Veà’s relationship with the University of Veracruz began in 1997 when he participated in an exchange programme for university professors organised by the Spanish Agency for International Cooperation, which he repeated in 1998 and again in 1999. It was in Veracruz where he met Ernesto Rodríguez Luna, with whom he continued to collaborate later on.
This first contact permitted him to sign an agreement of collaboration between the Faculty of Psychology at the University of Barcelona and the Institute of Neuroethology at the University of Veracruz in 2000.
In the year 2001 he first came into contact with the Los Tuxtlas jungle in Veracruz, Mexico. Considered the most northern jungle on the planet and declared a biosphere reserve by UNESCO, Veà saw an opportunity to deepen the study of ethological factors initiated by Sabater Pi.
From 2002 he extended the institutional collaboration incorporating students from both universities in the investigation work in the jungle. This permitted the participation of fifty students in the first ten years, whose work is summed up in twenty theses on aspects related to alouatta palliate populations, studied in-situ, half of which Joaquim Veà himself supervised.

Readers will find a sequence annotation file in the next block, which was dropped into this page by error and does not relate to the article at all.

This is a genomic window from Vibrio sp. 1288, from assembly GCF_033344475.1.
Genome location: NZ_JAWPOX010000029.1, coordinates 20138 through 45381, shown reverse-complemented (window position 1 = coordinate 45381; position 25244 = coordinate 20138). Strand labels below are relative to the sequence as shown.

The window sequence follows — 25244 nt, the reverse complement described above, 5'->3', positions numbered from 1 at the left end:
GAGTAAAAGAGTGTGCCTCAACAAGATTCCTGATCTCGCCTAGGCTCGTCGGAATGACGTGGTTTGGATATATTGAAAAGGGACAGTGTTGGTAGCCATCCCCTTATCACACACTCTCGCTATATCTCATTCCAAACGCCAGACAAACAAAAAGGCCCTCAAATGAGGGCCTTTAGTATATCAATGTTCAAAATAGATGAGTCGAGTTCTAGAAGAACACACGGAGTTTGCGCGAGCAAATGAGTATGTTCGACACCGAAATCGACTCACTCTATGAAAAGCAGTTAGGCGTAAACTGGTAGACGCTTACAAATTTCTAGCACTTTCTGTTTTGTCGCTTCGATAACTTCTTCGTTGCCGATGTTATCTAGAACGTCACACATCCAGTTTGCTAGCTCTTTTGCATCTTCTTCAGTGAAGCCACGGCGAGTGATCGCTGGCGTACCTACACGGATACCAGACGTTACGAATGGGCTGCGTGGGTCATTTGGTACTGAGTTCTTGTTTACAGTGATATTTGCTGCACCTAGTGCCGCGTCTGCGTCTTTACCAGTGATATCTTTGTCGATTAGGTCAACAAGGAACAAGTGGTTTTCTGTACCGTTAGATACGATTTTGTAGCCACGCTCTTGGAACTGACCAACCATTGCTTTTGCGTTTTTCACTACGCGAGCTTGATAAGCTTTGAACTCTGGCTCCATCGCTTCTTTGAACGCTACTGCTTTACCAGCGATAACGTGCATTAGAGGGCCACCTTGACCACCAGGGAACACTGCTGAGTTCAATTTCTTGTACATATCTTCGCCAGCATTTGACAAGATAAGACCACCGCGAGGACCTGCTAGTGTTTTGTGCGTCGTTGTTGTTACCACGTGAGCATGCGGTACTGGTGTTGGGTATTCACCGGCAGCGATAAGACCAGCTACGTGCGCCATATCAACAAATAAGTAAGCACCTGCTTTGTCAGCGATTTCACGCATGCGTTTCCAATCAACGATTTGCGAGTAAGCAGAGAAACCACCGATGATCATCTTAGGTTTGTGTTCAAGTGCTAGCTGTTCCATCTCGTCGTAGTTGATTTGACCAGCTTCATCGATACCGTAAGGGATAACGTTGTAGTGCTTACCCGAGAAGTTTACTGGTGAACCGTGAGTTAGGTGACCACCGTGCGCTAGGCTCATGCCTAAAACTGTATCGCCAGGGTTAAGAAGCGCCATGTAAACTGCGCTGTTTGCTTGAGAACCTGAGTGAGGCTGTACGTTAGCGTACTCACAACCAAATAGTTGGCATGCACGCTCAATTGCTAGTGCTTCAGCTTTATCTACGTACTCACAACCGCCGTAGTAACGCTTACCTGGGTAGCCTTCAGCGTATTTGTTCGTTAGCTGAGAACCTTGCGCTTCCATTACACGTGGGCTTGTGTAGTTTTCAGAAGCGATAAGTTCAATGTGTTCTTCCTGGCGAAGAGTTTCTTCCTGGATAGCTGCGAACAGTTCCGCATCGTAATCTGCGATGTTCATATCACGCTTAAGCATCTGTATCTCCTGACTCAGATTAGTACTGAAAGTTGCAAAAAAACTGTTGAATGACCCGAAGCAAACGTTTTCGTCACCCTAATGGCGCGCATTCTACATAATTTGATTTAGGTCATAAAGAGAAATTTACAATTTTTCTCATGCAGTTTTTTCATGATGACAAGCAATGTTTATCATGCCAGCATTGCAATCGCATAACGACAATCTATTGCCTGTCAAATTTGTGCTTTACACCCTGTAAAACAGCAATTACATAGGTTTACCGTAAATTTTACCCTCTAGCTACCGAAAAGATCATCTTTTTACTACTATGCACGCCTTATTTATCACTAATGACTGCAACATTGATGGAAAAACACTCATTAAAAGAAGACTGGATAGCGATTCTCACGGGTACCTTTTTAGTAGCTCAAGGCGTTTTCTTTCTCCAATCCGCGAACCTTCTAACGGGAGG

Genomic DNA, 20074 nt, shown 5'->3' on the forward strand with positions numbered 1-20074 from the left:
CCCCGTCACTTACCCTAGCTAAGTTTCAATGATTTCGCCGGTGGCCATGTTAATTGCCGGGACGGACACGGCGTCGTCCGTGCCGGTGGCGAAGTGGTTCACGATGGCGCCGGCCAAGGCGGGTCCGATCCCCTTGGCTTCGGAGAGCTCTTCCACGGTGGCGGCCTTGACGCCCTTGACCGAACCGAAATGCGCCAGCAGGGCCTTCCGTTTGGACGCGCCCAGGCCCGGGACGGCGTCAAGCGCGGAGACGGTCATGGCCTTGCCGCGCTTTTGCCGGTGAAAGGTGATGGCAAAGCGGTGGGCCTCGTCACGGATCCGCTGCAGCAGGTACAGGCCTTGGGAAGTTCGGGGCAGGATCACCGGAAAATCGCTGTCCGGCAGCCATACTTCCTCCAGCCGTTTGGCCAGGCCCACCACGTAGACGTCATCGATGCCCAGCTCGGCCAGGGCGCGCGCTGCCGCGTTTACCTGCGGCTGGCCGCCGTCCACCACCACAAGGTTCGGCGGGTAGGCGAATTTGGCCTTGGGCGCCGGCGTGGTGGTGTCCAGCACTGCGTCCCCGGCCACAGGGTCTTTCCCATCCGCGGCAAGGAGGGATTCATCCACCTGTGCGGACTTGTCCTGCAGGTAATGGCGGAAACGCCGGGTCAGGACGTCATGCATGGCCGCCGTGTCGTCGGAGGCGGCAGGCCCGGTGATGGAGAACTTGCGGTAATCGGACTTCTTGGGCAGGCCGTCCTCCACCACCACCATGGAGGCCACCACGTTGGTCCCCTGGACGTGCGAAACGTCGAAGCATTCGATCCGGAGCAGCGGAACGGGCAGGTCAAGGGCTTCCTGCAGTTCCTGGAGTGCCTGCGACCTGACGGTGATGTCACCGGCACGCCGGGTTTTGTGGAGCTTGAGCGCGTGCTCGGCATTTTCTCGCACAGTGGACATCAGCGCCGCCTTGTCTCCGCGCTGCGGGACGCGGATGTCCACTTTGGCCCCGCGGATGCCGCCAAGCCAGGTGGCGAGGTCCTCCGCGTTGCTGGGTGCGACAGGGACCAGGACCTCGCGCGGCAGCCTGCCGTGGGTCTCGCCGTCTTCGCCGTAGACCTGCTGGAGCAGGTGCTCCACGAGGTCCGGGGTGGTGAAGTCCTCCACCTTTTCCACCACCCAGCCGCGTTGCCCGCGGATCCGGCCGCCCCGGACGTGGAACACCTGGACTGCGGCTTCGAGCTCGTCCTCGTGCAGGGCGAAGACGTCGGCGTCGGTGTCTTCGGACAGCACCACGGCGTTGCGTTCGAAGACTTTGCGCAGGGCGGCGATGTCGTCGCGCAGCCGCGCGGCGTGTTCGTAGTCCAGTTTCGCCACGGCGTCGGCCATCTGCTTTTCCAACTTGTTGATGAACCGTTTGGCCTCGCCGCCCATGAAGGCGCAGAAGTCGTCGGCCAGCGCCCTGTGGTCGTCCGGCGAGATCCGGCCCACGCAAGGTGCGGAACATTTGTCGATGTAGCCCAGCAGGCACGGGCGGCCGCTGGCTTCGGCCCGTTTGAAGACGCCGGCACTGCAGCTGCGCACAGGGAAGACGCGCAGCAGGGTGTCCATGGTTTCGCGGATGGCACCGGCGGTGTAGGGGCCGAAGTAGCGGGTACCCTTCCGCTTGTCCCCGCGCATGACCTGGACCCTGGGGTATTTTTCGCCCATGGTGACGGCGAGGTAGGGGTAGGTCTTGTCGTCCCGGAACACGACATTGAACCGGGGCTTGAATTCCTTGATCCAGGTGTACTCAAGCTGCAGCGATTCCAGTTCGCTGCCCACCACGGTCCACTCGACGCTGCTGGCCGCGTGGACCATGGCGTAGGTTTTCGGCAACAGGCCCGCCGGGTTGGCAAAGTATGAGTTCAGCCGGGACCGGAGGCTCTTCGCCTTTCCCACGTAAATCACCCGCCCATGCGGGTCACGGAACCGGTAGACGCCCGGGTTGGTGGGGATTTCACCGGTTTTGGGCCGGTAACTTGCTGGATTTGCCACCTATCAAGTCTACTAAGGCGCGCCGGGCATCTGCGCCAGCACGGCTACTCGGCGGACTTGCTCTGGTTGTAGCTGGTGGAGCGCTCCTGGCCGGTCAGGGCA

In 2005 he began to research the effects of isolation in “fragments of rainforest” – caused by deforestation – on the populations of alouatta. The alouatta are tree-dwelling animals that live virtually without touching the ground; the fragmentation of the rainforest causes them to become immobilized in one area.
In 2011 he undertook a new campaign in Los Tuxtlas, in the volcanic area of San Martín, part of a joint project between the University of Barcelona and the University of Veracruz. The team, co-directed by Joaquim Veà and Ernesto Rodríguez Luna from the Mexican university, investigated the impact of territorial fragmentation on the conservation of the alouatta palliata. Although the species is not endangered on a global scale, within the jungle of Veracruz researchers have detected a decrease in the population, inspiring this collaborative work of analysis.